An unusual novel in that Payton takes us to a theater of war not normally visited—the Japanese-occupied Aleutian Islands in 1943.
John Easley is deeply involved in the war but ironically not as a soldier—he’s a journalist. On a quest for the truth about what’s going on in this remote Alaskan territory, he is shot down and forced into survival mode on the island of Attu. The only other survivor of the crash is Airman 1st Class Karl Bitburg, a Texan running away from an impossible home life. For a while, the two survive on mussels and live in a cave, hidden from the 2,000 Japanese in their immediate area. Meanwhile, John’s wife, Helen, is consumed with worry about her missing husband and decides to take desperate measures to learn of his fate. An amateur dancer and performer, she gets a job with the United Services Organization (thanks in part to a sympathetic band leader) and wangles a trip to entertain the troops in Alaska. She’s able to find out small bits of information—for example, that John passed himself off as a Canadian soldier using the uniform of his younger brother, Warren, recently deceased in action around the English Channel. Further complications on the homefront involve Helen’s father, Joe Connelly, whose recent stroke has left him somewhat incapacitated. Torn between caring for her father and looking for her husband, Helen is eased somewhat by Joe’s insistence that she follow her heart and seek out John. Eventually, husband and wife reunite, but Payton keeps this reunion poignantly brief.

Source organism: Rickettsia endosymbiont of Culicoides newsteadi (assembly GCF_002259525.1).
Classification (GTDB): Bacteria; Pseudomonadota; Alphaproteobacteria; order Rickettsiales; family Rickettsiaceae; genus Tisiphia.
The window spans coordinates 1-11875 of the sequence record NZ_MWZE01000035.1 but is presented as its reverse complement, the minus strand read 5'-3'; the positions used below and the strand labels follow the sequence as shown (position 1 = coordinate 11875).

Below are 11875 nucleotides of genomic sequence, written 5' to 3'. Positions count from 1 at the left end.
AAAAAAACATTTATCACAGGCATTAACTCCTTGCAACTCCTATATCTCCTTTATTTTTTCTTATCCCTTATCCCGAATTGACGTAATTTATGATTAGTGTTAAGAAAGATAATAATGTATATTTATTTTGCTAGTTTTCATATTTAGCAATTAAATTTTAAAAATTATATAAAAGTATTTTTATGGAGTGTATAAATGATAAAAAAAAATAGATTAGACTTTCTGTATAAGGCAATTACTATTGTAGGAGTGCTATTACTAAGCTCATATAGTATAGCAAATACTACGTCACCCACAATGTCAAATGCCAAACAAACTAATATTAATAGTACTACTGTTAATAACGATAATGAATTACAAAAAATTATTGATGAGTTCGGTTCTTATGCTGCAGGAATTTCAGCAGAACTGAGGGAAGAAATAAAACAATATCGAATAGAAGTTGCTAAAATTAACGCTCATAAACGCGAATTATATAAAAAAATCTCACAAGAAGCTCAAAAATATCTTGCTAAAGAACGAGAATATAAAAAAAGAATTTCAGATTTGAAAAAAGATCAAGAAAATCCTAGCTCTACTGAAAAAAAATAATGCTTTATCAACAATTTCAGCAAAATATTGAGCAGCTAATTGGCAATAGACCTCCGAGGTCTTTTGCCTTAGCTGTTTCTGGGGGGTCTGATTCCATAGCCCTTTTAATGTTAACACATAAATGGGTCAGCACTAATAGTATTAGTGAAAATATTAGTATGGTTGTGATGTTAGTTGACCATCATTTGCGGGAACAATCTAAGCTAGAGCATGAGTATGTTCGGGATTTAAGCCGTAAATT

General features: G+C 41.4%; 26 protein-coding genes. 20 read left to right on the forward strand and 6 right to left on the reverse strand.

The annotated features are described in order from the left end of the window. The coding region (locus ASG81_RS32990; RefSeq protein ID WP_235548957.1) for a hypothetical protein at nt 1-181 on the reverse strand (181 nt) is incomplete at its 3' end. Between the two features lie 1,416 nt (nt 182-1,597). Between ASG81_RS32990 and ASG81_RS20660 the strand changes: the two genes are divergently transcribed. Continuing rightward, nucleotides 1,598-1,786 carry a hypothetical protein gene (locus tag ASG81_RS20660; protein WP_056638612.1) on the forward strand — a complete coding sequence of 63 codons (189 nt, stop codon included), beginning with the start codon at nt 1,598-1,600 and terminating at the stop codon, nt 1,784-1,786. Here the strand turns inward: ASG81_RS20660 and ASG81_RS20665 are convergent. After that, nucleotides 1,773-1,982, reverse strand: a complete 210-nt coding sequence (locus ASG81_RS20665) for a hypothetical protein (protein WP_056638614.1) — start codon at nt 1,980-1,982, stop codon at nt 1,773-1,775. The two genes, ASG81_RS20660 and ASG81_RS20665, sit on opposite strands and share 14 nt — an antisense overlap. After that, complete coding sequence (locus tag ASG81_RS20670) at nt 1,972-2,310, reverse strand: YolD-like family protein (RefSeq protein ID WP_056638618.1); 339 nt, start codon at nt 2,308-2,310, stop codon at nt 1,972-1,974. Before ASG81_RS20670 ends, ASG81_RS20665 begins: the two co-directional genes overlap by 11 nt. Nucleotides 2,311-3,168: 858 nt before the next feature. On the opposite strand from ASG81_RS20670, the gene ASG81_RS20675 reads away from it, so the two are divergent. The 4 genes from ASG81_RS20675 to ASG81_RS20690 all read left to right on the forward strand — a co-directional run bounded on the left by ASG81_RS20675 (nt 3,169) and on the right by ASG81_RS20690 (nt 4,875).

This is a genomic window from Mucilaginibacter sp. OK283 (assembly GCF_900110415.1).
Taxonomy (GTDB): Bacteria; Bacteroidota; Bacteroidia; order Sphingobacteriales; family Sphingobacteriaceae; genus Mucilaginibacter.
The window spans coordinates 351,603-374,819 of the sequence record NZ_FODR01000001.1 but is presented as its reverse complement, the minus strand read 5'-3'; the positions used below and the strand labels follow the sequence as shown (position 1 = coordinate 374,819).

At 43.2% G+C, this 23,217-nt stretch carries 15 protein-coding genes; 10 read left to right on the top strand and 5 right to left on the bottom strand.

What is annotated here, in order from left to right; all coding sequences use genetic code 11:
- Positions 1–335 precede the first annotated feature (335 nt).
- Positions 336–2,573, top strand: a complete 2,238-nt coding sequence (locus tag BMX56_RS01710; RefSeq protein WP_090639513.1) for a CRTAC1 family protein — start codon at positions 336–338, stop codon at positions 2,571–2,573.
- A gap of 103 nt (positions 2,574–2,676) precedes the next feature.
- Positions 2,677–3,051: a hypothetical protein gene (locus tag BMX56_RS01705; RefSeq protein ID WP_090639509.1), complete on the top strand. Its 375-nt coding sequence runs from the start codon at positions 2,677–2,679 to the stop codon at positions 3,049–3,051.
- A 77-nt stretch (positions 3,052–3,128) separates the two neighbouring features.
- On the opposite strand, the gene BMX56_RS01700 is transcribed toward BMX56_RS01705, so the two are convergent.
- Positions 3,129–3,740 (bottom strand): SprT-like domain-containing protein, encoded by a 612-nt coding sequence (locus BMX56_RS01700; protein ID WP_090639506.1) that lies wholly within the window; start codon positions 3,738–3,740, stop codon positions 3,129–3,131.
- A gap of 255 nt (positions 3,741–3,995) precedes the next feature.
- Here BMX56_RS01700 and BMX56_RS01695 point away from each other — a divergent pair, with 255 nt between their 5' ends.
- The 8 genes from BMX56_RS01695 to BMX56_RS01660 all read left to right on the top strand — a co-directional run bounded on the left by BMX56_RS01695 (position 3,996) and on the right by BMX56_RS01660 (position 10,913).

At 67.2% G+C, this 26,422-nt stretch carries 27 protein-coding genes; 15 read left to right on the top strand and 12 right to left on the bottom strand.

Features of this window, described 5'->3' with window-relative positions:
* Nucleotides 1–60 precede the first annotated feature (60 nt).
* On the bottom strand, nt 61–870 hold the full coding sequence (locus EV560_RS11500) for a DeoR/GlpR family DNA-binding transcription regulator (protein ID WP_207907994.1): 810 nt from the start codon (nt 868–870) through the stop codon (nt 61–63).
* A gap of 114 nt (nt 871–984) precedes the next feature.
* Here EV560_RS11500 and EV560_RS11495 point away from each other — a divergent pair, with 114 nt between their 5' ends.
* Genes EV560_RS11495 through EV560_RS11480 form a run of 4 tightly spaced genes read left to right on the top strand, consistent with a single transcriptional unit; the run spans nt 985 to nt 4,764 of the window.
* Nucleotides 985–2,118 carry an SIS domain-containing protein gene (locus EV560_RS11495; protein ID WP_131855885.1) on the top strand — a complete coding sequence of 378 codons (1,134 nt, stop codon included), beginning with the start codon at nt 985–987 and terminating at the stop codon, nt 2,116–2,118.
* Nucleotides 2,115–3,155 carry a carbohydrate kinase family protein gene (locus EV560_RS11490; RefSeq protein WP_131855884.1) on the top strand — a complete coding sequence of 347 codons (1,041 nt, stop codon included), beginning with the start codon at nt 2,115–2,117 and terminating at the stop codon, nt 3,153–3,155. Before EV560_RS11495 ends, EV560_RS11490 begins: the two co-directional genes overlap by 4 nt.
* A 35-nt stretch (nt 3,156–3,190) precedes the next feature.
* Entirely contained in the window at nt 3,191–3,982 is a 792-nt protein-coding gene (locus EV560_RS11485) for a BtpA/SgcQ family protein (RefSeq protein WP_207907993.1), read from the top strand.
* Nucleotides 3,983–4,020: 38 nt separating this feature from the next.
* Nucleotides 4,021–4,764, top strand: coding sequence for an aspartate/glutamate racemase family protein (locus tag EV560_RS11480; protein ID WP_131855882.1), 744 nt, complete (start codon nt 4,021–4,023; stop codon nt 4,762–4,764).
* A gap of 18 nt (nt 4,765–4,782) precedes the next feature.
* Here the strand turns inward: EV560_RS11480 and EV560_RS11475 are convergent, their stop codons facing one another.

Through a narrative strategy that alternates chapters between John’s plight and Helen’s search, Payton effectively gives the reader two visions—and two versions—of a neglected aspect of World War II.